What is Anxiety?
Everybody worries sometimes – in fact, without a little worry, we probably wouldn’t be very functional! We wouldn’t take any care when crossing the road, we would never bother
to do our housework or homework, and we probably wouldn’t have any meaningful relationships. A little worry is normal, and indeed even necessary. A lot of worry, however, can cause us many problems.
Anxiety is the term we use to describe a persistent and severe level of worry that is out of proportion to the actual threat, that has a significant impact on our everyday life, and is distressing to us. Though anxiety describes a pattern of worry that is elevated beyond “normal”, it affects a significant number of Australians across the lifespan. Approximately 1 in 3 women and 1 in 4 men will experience anxiety.[i] Anxiety also affects approximately 7% of children (aged 4-17 years old).[ii]
There is a wide range of anxiety symptoms that an individual can experience, some of which include:
- Racing heart, breathlessness, or tightness of the chest
- Nausea, dizziness, or feeling faint
- Hot flushes and excessive sweating
- “Snowballing” worries
- Catastrophic thinking (always imagining the “worst case scenario”) and excessive fear
- Restlessness and difficulty “winding down”
- Perfectionistic tendencies (individuals may place excessive pressure on themselves, feel that they/their work is never “good enough”, and find it difficult to finish things)
- Avoidance of anxiety-provoking situations
- Such as busy social events, situations where one’s performance is evaluated (such as in a sporting environment), or unfamiliar places
- Children may use complaints of physical sickness to avoid going to school or participating in certain activities (such as PE class, speaking in front of an audience, or taking tests/exams
- Disrupted sleep
- Difficulty falling asleep, staying asleep, or feeling adequately rested
- Children may complain of nightmares or not want to sleep alone
There are also different types of anxiety. Some of the most common types are listed below:
- Generalized Anxiety (a general and debilitating sense of worry about many things)
- Social Anxiety (fear of social situations, usually due to excessive worry about negative evaluation/appraisal by others)
- Separation Anxiety (difficulty separating from one’s parent/caregiver, often due to fears that something bad could happen to their parent/caregiver or themselves)
- Specific Phobias (fear of a very specific object, event, or situation, such as enclosed spaces, snakes, or dogs)
- Panic (frequent and debilitating panic attacks, wherein an individual experiences overwhelming and acute levels of many anxiety symptoms within a short period of time)
- Obsessive-Compulsive (obsessive or recurring thoughts/worries, which may then be acted upon in compulsive ways – such as sorting, counting, repeated hand-washing, etc.)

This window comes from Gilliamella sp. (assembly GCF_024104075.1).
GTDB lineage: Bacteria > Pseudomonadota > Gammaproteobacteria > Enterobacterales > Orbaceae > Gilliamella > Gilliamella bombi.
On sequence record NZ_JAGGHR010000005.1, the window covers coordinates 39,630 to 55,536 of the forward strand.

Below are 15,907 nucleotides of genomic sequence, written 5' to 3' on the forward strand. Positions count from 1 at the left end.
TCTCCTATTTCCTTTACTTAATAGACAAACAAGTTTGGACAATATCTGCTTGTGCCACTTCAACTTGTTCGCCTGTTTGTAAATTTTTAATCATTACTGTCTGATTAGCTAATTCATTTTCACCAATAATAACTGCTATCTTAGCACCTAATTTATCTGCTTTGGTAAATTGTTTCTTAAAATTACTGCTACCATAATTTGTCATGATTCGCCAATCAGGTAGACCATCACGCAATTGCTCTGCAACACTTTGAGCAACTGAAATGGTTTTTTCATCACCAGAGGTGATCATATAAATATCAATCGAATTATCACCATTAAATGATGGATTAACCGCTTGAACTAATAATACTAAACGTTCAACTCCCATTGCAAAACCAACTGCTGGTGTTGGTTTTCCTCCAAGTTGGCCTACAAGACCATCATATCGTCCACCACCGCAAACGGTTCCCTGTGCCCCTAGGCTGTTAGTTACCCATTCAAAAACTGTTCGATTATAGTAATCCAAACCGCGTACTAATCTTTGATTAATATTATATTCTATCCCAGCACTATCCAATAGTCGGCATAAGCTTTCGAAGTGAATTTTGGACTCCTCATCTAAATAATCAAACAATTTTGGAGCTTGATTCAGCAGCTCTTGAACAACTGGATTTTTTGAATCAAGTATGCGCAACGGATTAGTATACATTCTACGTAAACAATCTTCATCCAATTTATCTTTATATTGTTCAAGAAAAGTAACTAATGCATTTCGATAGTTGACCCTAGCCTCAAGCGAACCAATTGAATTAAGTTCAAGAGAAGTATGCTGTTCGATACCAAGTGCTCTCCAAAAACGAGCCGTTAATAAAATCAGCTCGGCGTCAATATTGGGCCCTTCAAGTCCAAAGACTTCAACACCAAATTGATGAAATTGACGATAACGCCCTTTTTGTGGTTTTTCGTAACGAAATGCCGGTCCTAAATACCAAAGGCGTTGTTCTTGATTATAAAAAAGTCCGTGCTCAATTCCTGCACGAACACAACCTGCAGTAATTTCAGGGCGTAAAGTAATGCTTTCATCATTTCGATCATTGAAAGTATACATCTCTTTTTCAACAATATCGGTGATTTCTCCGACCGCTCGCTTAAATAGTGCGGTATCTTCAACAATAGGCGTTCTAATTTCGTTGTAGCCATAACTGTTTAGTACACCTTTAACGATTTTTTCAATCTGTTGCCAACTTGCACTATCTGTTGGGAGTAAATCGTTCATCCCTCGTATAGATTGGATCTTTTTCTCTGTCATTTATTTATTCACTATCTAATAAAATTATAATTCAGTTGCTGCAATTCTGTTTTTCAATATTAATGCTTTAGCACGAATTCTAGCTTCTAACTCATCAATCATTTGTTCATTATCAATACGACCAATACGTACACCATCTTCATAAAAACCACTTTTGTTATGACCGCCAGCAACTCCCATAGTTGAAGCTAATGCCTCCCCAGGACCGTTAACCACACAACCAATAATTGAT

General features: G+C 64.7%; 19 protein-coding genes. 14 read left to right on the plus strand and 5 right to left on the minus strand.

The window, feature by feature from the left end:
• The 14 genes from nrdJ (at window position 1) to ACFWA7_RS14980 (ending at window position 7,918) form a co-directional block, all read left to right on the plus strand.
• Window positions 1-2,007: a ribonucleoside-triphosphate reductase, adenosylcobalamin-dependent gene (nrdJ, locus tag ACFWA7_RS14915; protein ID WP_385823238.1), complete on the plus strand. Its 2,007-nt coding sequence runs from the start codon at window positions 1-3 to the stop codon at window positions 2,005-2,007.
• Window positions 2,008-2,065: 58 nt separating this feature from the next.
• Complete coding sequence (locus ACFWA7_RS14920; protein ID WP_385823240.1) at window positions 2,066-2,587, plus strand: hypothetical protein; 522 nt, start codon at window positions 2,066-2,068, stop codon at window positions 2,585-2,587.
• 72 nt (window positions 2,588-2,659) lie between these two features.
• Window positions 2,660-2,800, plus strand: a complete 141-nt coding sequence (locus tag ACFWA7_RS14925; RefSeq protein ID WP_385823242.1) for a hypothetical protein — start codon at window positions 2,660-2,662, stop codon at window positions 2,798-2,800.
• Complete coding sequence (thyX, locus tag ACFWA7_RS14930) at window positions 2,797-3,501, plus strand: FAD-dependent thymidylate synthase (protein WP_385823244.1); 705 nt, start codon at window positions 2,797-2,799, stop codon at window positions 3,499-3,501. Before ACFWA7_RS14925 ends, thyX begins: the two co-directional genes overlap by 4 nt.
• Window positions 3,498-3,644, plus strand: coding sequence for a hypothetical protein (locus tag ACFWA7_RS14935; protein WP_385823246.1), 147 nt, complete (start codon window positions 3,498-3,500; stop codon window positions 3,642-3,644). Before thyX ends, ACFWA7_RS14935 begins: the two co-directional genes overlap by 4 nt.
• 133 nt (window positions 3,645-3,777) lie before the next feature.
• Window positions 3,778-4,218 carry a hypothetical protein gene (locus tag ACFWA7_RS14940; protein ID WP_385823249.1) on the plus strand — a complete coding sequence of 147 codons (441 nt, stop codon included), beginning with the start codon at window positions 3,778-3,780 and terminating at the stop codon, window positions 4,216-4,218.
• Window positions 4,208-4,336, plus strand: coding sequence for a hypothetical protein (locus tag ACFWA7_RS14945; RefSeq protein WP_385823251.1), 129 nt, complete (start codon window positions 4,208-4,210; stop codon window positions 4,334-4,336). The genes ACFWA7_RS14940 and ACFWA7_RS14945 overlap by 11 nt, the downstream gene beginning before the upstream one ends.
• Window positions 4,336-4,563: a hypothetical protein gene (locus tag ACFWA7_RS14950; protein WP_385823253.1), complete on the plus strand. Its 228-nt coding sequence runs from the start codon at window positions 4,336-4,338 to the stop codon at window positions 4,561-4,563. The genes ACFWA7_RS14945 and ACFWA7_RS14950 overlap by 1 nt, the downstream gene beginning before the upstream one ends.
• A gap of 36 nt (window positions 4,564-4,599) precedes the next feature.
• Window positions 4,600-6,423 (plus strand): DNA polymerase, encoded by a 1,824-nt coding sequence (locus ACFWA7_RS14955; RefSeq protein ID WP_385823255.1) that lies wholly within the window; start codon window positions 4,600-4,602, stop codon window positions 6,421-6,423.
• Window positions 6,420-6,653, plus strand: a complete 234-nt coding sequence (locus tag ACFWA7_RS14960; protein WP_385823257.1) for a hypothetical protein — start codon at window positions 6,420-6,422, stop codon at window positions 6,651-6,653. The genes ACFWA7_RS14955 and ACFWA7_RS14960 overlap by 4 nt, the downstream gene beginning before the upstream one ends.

- Post-Traumatic Stress (an anxiety-stress response following exposure to a traumatic event)
The good news is – yes! There are a number of evidence-based treatments that can be used to help individuals who are experiencing anxiety. Psychological therapy (and in particular, Cognitive Behavioural Therapy) is the leading treatment for anxiety. This kind of therapy helps individuals to understand their anxiety (each its associated thought patterns, physical symptoms, behaviours, and emotions), challenge unhelpful ways of thinking, manage anxiety symptoms, face fears using behavioural experiments and gradual exposure, and learn new relaxation and self-care skills. In severe cases of anxiety, medications may also be used as an adjunct to psychological therapy.
The best treatment or combination of treatments varies from person to person, and can be influenced by the type of anxiety experienced and how severe it is. Booking an initial appointment with one of our specialists is the first step towards understanding your anxiety, and deciding how best to treat it.
Here at The Health Hub, we have a whole team of highly trained specialist psychologists, who are able to provide evidence-based treatments to clients of all ages. We pride ourselves on our ability to tailor-make treatment plans collaboratively with each individual that are engaging and successful, and draw upon a variety of therapeutic techniques and resources. Your specialist psychologist will take the time to fully explore and understand your concerns and difficulties, and will work with you to develop the best possible treatment plan to overcome your anxiety.
[i] Australian Bureau of Statistics. (2008). National Survey of Mental Health and Wellbeing: Summary of Results, 2007. Cat. no. (4326.0). Australian Bureau of Statistics, Canberra.
[ii] Lawrence, D., Johnson, S., Hafekost, J., Boterhoven De Haan, K., Sawyer, M., Ainley, J., Zubrick, S.R. (2015). The Mental Health of Children and Adolescents. Report on the second Australian Child and Adolescent Survey of Mental Health and Wellbeing. Department of Health, Canberra.
- How to Empower Your Child to Deal with School
- When my worries get too big book
- Anxiety in Primary School Students
Please see our recommended questionnaires below.